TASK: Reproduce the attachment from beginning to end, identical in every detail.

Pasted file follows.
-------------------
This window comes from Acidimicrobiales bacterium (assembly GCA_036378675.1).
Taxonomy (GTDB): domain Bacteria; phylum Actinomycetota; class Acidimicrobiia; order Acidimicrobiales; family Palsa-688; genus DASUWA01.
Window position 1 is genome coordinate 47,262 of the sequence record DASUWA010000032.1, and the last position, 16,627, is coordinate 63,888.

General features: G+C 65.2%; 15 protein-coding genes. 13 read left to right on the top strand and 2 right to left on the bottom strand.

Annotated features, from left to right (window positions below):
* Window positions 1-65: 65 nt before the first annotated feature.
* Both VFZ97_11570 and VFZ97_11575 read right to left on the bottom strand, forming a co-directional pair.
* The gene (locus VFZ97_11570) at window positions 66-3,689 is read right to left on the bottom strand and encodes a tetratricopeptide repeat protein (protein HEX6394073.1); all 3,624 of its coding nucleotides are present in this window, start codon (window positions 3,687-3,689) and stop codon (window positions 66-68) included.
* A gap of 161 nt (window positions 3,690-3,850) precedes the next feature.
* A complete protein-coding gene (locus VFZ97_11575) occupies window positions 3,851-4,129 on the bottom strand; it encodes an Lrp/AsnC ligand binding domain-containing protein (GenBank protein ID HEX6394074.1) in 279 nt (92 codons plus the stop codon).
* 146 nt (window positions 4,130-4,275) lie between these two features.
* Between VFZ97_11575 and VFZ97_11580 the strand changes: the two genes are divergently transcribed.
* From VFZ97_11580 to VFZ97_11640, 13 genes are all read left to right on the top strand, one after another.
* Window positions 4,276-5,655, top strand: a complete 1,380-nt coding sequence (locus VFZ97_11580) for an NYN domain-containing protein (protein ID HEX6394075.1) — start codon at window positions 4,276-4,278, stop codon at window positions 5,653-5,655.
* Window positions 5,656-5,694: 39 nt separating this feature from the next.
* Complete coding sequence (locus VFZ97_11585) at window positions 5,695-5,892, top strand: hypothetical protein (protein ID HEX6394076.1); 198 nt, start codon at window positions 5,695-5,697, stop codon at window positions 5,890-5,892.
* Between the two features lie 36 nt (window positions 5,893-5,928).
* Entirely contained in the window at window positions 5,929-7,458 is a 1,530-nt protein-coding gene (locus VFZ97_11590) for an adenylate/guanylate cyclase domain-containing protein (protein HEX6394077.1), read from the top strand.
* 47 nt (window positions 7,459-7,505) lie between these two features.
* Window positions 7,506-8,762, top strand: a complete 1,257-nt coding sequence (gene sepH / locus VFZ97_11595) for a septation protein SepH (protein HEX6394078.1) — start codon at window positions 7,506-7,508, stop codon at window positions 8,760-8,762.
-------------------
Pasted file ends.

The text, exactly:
This window comes from Acidimicrobiales bacterium (assembly GCA_036378675.1).
Taxonomy (GTDB): domain Bacteria; phylum Actinomycetota; class Acidimicrobiia; order Acidimicrobiales; family Palsa-688; genus DASUWA01.
Window position 1 is genome coordinate 47,262 of the sequence record DASUWA010000032.1, and the last position, 16,627, is coordinate 63,888.

General features: G+C 65.2%; 15 protein-coding genes. 13 read left to right on the top strand and 2 right to left on the bottom strand.

Annotated features, from left to right (window positions below):
* Window positions 1-65: 65 nt before the first annotated feature.
* Both VFZ97_11570 and VFZ97_11575 read right to left on the bottom strand, forming a co-directional pair.
* The gene (locus VFZ97_11570) at window positions 66-3,689 is read right to left on the bottom strand and encodes a tetratricopeptide repeat protein (protein HEX6394073.1); all 3,624 of its coding nucleotides are present in this window, start codon (window positions 3,687-3,689) and stop codon (window positions 66-68) included.
* A gap of 161 nt (window positions 3,690-3,850) precedes the next feature.
* A complete protein-coding gene (locus VFZ97_11575) occupies window positions 3,851-4,129 on the bottom strand; it encodes an Lrp/AsnC ligand binding domain-containing protein (GenBank protein ID HEX6394074.1) in 279 nt (92 codons plus the stop codon).
* 146 nt (window positions 4,130-4,275) lie between these two features.
* Between VFZ97_11575 and VFZ97_11580 the strand changes: the two genes are divergently transcribed.
* From VFZ97_11580 to VFZ97_11640, 13 genes are all read left to right on the top strand, one after another.
* Window positions 4,276-5,655, top strand: a complete 1,380-nt coding sequence (locus VFZ97_11580) for an NYN domain-containing protein (protein ID HEX6394075.1) — start codon at window positions 4,276-4,278, stop codon at window positions 5,653-5,655.
* Window positions 5,656-5,694: 39 nt separating this feature from the next.
* Complete coding sequence (locus VFZ97_11585) at window positions 5,695-5,892, top strand: hypothetical protein (protein ID HEX6394076.1); 198 nt, start codon at window positions 5,695-5,697, stop codon at window positions 5,890-5,892.
* Between the two features lie 36 nt (window positions 5,893-5,928).
* Entirely contained in the window at window positions 5,929-7,458 is a 1,530-nt protein-coding gene (locus VFZ97_11590) for an adenylate/guanylate cyclase domain-containing protein (protein HEX6394077.1), read from the top strand.
* 47 nt (window positions 7,459-7,505) lie between these two features.
* Window positions 7,506-8,762, top strand: a complete 1,257-nt coding sequence (gene sepH / locus VFZ97_11595) for a septation protein SepH (protein HEX6394078.1) — start codon at window positions 7,506-7,508, stop codon at window positions 8,760-8,762.